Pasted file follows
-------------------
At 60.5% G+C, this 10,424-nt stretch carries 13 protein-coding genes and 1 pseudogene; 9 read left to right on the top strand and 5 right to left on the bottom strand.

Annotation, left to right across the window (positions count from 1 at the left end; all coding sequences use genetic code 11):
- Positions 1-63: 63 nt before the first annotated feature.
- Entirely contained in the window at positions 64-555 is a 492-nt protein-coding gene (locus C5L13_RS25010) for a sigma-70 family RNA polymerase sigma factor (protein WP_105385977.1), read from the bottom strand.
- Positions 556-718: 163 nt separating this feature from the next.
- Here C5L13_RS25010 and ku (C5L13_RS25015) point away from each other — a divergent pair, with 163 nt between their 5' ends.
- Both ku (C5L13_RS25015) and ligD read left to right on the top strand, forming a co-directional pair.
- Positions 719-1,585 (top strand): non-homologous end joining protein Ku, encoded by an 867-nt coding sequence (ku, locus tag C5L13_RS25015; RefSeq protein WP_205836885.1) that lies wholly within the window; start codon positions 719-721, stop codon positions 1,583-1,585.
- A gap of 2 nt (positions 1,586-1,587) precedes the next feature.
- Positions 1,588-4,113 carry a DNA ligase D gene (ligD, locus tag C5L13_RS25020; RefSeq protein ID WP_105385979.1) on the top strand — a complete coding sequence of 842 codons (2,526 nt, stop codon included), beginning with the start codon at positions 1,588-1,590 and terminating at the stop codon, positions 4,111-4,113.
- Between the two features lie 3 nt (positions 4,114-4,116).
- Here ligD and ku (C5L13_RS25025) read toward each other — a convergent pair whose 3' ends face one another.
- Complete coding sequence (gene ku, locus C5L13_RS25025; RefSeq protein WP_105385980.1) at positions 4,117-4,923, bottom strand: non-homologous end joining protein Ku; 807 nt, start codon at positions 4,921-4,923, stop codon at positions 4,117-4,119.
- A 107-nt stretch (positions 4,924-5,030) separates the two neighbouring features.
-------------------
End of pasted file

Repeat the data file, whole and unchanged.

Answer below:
At 60.5% G+C, this 10,424-nt stretch carries 13 protein-coding genes and 1 pseudogene; 9 read left to right on the top strand and 5 right to left on the bottom strand.

Annotation, left to right across the window (positions count from 1 at the left end; all coding sequences use genetic code 11):
- Positions 1-63: 63 nt before the first annotated feature.
- Entirely contained in the window at positions 64-555 is a 492-nt protein-coding gene (locus C5L13_RS25010) for a sigma-70 family RNA polymerase sigma factor (protein WP_105385977.1), read from the bottom strand.
- Positions 556-718: 163 nt separating this feature from the next.
- Here C5L13_RS25010 and ku (C5L13_RS25015) point away from each other — a divergent pair, with 163 nt between their 5' ends.
- Both ku (C5L13_RS25015) and ligD read left to right on the top strand, forming a co-directional pair.
- Positions 719-1,585 (top strand): non-homologous end joining protein Ku, encoded by an 867-nt coding sequence (ku, locus tag C5L13_RS25015; RefSeq protein WP_205836885.1) that lies wholly within the window; start codon positions 719-721, stop codon positions 1,583-1,585.
- A gap of 2 nt (positions 1,586-1,587) precedes the next feature.
- Positions 1,588-4,113 carry a DNA ligase D gene (ligD, locus tag C5L13_RS25020; RefSeq protein ID WP_105385979.1) on the top strand — a complete coding sequence of 842 codons (2,526 nt, stop codon included), beginning with the start codon at positions 1,588-1,590 and terminating at the stop codon, positions 4,111-4,113.
- Between the two features lie 3 nt (positions 4,114-4,116).
- Here ligD and ku (C5L13_RS25025) read toward each other — a convergent pair whose 3' ends face one another.
- Complete coding sequence (gene ku, locus C5L13_RS25025; RefSeq protein WP_105385980.1) at positions 4,117-4,923, bottom strand: non-homologous end joining protein Ku; 807 nt, start codon at positions 4,921-4,923, stop codon at positions 4,117-4,119.
- A 107-nt stretch (positions 4,924-5,030) separates the two neighbouring features.